I’m not yet quite at the point where I wake in the middle of the night screaming that I’m being chased down a motorway by a JCB skip whose driver is shouting “BritIsh Grand Prix” and “Ecclestone” in the same breath, but I’m sure some people within the F1 community are already having palpitations at the very thought of it.
Yes, you’ve guessed. The F1 corporate juggernaut, having laid waste to Donington Park’s admittedly fanciful – some would say lunatic – idea to raise £135m to try and save their 17-year contract to run the British GP, is now lumbering south down the M1 towards the A43 junction.
You or I might have thought that the British Racing Drivers’ Club, the owners of Silverstone, now hold all the cards in this high stakes game of poker. But that’s not the way Bernie sees the privilege of staging a race which has already laid waste to both Donington’s existing circuit and bank balance.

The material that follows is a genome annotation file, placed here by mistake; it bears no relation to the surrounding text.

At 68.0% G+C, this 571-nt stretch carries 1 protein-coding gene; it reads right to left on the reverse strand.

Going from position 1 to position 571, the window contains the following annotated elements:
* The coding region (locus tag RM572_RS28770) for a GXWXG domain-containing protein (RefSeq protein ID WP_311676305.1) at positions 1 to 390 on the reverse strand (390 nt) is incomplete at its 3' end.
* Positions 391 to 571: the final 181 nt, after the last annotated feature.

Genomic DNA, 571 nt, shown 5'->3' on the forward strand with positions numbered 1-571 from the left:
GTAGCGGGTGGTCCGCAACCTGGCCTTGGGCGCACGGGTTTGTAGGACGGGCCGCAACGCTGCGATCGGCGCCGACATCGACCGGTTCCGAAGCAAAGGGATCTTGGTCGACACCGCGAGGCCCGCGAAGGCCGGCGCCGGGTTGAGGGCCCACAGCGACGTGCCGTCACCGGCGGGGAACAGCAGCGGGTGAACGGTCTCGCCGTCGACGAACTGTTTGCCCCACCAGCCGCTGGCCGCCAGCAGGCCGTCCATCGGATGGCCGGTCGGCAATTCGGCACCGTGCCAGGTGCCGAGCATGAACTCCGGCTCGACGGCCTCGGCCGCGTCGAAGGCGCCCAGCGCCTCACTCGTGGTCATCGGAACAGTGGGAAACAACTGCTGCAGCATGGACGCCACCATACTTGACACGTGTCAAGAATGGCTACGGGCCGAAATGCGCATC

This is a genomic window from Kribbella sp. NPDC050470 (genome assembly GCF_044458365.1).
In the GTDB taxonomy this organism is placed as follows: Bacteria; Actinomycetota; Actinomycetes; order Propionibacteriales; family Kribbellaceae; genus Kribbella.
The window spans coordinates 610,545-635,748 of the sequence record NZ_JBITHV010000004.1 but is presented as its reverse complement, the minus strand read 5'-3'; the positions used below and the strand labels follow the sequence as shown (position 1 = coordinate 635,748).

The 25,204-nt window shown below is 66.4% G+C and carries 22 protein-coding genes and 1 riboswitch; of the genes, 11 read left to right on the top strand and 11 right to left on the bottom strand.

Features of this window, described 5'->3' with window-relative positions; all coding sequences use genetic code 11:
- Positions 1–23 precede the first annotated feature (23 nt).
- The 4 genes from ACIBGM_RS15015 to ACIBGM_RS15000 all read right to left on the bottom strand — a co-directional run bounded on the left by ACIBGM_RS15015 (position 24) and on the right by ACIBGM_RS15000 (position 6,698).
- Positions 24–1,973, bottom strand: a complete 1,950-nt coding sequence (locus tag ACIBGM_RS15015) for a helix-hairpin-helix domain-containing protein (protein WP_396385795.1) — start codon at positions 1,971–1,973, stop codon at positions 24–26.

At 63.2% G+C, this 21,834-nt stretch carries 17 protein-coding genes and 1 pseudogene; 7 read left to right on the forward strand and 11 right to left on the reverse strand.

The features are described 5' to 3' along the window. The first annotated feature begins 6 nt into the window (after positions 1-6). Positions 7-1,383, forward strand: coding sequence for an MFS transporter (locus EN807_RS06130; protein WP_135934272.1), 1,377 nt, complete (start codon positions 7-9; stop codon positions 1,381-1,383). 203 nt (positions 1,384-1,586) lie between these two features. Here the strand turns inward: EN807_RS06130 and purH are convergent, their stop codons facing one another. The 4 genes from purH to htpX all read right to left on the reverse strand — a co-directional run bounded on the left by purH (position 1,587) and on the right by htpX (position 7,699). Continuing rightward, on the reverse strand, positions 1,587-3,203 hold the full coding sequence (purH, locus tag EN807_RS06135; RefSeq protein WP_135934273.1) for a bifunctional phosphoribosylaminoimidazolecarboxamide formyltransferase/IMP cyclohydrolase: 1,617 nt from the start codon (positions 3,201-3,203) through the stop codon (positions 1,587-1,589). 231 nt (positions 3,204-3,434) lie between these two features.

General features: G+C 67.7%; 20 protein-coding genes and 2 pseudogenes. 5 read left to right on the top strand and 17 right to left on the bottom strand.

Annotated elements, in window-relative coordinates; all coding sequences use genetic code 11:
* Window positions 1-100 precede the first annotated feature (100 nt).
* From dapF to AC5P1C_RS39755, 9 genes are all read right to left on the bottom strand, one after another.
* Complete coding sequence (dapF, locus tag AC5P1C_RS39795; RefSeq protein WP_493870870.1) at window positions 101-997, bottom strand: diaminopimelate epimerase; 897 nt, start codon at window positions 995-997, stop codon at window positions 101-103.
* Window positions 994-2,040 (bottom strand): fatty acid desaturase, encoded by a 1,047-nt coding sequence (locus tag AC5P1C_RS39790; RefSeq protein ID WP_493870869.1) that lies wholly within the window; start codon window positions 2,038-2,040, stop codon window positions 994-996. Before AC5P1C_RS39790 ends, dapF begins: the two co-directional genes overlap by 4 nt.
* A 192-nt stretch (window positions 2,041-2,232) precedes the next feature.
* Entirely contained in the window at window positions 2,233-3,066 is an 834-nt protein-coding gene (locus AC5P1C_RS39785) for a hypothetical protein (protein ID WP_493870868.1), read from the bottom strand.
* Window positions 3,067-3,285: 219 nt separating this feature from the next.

“Silverstone have a contract in front of them,” said Bernie. “We’ve no commercial arrangement in place for a British Grand Prix next year (2010). That’s why the race has an asterisk beside it in the 2010 calendar.
“If they (the BRDC) can’t make it work, then don’t do it. If that happens there will not be a British Grand Prix, simple as that. We are not prepared to charge less. Do we need a British Grand Prix? No. I want a British Grand Prix, of course, but we are not going to do special rates for Britain.”
All this in a week that Ross Brawn and Jenson Button had almost cut a deal over the size of the new world champion’s 2010 retainer, with Ross confirming on Sunday he was “99 per cent certain” that Jenson would be staying on board next season.
Whether Jenson ends up racing in front of his home crowd as reigning title holder will depend on Mr E.
As most things usually do.